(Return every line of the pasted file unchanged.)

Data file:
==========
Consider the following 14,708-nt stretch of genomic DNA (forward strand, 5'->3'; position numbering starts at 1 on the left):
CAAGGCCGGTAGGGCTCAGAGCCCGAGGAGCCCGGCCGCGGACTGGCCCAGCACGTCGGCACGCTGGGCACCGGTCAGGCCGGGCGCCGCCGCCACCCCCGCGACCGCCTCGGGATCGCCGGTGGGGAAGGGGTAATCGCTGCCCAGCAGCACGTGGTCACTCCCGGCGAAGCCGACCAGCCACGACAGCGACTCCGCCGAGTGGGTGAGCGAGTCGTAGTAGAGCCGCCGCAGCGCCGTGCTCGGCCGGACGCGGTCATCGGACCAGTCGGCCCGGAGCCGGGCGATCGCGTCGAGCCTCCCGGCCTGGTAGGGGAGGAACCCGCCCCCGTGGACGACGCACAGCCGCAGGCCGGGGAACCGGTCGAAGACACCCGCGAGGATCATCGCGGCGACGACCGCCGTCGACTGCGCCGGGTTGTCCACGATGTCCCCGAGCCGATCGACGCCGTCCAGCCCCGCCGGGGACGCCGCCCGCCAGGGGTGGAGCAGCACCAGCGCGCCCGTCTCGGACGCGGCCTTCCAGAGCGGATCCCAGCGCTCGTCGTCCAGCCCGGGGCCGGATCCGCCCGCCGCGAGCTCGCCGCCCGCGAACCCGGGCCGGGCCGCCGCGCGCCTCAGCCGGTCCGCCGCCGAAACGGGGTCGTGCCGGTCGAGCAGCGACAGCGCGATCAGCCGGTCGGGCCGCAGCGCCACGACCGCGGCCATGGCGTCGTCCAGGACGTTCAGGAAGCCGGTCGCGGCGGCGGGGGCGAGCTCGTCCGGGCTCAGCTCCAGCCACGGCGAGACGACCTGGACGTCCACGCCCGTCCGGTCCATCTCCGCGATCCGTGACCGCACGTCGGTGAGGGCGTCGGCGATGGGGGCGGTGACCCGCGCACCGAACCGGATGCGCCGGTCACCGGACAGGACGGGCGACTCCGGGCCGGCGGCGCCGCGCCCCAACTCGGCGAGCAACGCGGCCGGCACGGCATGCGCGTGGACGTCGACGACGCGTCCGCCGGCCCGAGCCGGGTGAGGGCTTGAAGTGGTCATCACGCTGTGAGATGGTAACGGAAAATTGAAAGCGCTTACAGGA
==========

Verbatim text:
Consider the following 14,708-nt stretch of genomic DNA (forward strand, 5'->3'; position numbering starts at 1 on the left):
CAAGGCCGGTAGGGCTCAGAGCCCGAGGAGCCCGGCCGCGGACTGGCCCAGCACGTCGGCACGCTGGGCACCGGTCAGGCCGGGCGCCGCCGCCACCCCCGCGACCGCCTCGGGATCGCCGGTGGGGAAGGGGTAATCGCTGCCCAGCAGCACGTGGTCACTCCCGGCGAAGCCGACCAGCCACGACAGCGACTCCGCCGAGTGGGTGAGCGAGTCGTAGTAGAGCCGCCGCAGCGCCGTGCTCGGCCGGACGCGGTCATCGGACCAGTCGGCCCGGAGCCGGGCGATCGCGTCGAGCCTCCCGGCCTGGTAGGGGAGGAACCCGCCCCCGTGGACGACGCACAGCCGCAGGCCGGGGAACCGGTCGAAGACACCCGCGAGGATCATCGCGGCGACGACCGCCGTCGACTGCGCCGGGTTGTCCACGATGTCCCCGAGCCGATCGACGCCGTCCAGCCCCGCCGGGGACGCCGCCCGCCAGGGGTGGAGCAGCACCAGCGCGCCCGTCTCGGACGCGGCCTTCCAGAGCGGATCCCAGCGCTCGTCGTCCAGCCCGGGGCCGGATCCGCCCGCCGCGAGCTCGCCGCCCGCGAACCCGGGCCGGGCCGCCGCGCGCCTCAGCCGGTCCGCCGCCGAAACGGGGTCGTGCCGGTCGAGCAGCGACAGCGCGATCAGCCGGTCGGGCCGCAGCGCCACGACCGCGGCCATGGCGTCGTCCAGGACGTTCAGGAAGCCGGTCGCGGCGGCGGGGGCGAGCTCGTCCGGGCTCAGCTCCAGCCACGGCGAGACGACCTGGACGTCCACGCCCGTCCGGTCCATCTCCGCGATCCGTGACCGCACGTCGGTGAGGGCGTCGGCGATGGGGGCGGTGACCCGCGCACCGAACCGGATGCGCCGGTCACCGGACAGGACGGGCGACTCCGGGCCGGCGGCGCCGCGCCCCAACTCGGCGAGCAACGCGGCCGGCACGGCATGCGCGTGGACGTCGACGACGCGTCCGCCGGCCCGAGCCGGGTGAGGGCTTGAAGTGGTCATCACGCTGTGAGATGGTAACGGAAAATTGAAAGCGCTTACAGGA